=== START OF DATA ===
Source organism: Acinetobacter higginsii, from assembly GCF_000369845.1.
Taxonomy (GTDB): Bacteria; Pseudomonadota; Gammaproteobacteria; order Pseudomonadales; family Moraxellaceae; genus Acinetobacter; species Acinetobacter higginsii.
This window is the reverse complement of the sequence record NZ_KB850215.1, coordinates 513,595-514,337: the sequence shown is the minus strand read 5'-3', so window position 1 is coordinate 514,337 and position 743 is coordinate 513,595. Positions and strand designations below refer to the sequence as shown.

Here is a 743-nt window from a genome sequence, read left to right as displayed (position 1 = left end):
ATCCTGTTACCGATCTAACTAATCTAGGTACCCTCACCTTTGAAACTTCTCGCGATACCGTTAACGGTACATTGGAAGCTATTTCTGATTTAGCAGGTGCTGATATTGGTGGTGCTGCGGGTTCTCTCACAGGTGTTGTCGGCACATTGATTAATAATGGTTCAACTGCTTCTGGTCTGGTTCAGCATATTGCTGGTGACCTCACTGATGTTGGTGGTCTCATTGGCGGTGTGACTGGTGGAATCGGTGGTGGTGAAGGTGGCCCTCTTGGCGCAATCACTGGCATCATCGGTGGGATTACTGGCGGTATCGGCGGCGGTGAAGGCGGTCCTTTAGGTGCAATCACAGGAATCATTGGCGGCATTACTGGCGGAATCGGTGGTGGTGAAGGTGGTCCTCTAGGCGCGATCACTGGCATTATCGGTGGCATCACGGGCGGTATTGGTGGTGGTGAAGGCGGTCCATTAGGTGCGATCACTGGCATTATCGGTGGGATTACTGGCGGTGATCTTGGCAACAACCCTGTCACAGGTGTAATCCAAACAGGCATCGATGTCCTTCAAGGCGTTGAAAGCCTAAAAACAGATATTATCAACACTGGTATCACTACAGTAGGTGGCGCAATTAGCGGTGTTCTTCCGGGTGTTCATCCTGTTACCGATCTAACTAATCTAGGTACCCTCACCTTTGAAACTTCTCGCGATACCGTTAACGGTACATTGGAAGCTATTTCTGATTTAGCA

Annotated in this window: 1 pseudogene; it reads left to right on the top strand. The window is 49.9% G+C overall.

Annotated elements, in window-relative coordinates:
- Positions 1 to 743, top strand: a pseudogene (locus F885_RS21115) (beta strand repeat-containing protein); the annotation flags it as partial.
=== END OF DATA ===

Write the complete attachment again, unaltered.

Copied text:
Source organism: Acinetobacter higginsii, from assembly GCF_000369845.1.
Taxonomy (GTDB): Bacteria; Pseudomonadota; Gammaproteobacteria; order Pseudomonadales; family Moraxellaceae; genus Acinetobacter; species Acinetobacter higginsii.
This window is the reverse complement of the sequence record NZ_KB850215.1, coordinates 513,595-514,337: the sequence shown is the minus strand read 5'-3', so window position 1 is coordinate 514,337 and position 743 is coordinate 513,595. Positions and strand designations below refer to the sequence as shown.

Here is a 743-nt window from a genome sequence, read left to right as displayed (position 1 = left end):
ATCCTGTTACCGATCTAACTAATCTAGGTACCCTCACCTTTGAAACTTCTCGCGATACCGTTAACGGTACATTGGAAGCTATTTCTGATTTAGCAGGTGCTGATATTGGTGGTGCTGCGGGTTCTCTCACAGGTGTTGTCGGCACATTGATTAATAATGGTTCAACTGCTTCTGGTCTGGTTCAGCATATTGCTGGTGACCTCACTGATGTTGGTGGTCTCATTGGCGGTGTGACTGGTGGAATCGGTGGTGGTGAAGGTGGCCCTCTTGGCGCAATCACTGGCATCATCGGTGGGATTACTGGCGGTATCGGCGGCGGTGAAGGCGGTCCTTTAGGTGCAATCACAGGAATCATTGGCGGCATTACTGGCGGAATCGGTGGTGGTGAAGGTGGTCCTCTAGGCGCGATCACTGGCATTATCGGTGGCATCACGGGCGGTATTGGTGGTGGTGAAGGCGGTCCATTAGGTGCGATCACTGGCATTATCGGTGGGATTACTGGCGGTGATCTTGGCAACAACCCTGTCACAGGTGTAATCCAAACAGGCATCGATGTCCTTCAAGGCGTTGAAAGCCTAAAAACAGATATTATCAACACTGGTATCACTACAGTAGGTGGCGCAATTAGCGGTGTTCTTCCGGGTGTTCATCCTGTTACCGATCTAACTAATCTAGGTACCCTCACCTTTGAAACTTCTCGCGATACCGTTAACGGTACATTGGAAGCTATTTCTGATTTAGCA

Annotated in this window: 1 pseudogene; it reads left to right on the top strand. The window is 49.9% G+C overall.

Annotated elements, in window-relative coordinates:
- Positions 1 to 743, top strand: a pseudogene (locus F885_RS21115) (beta strand repeat-containing protein); the annotation flags it as partial.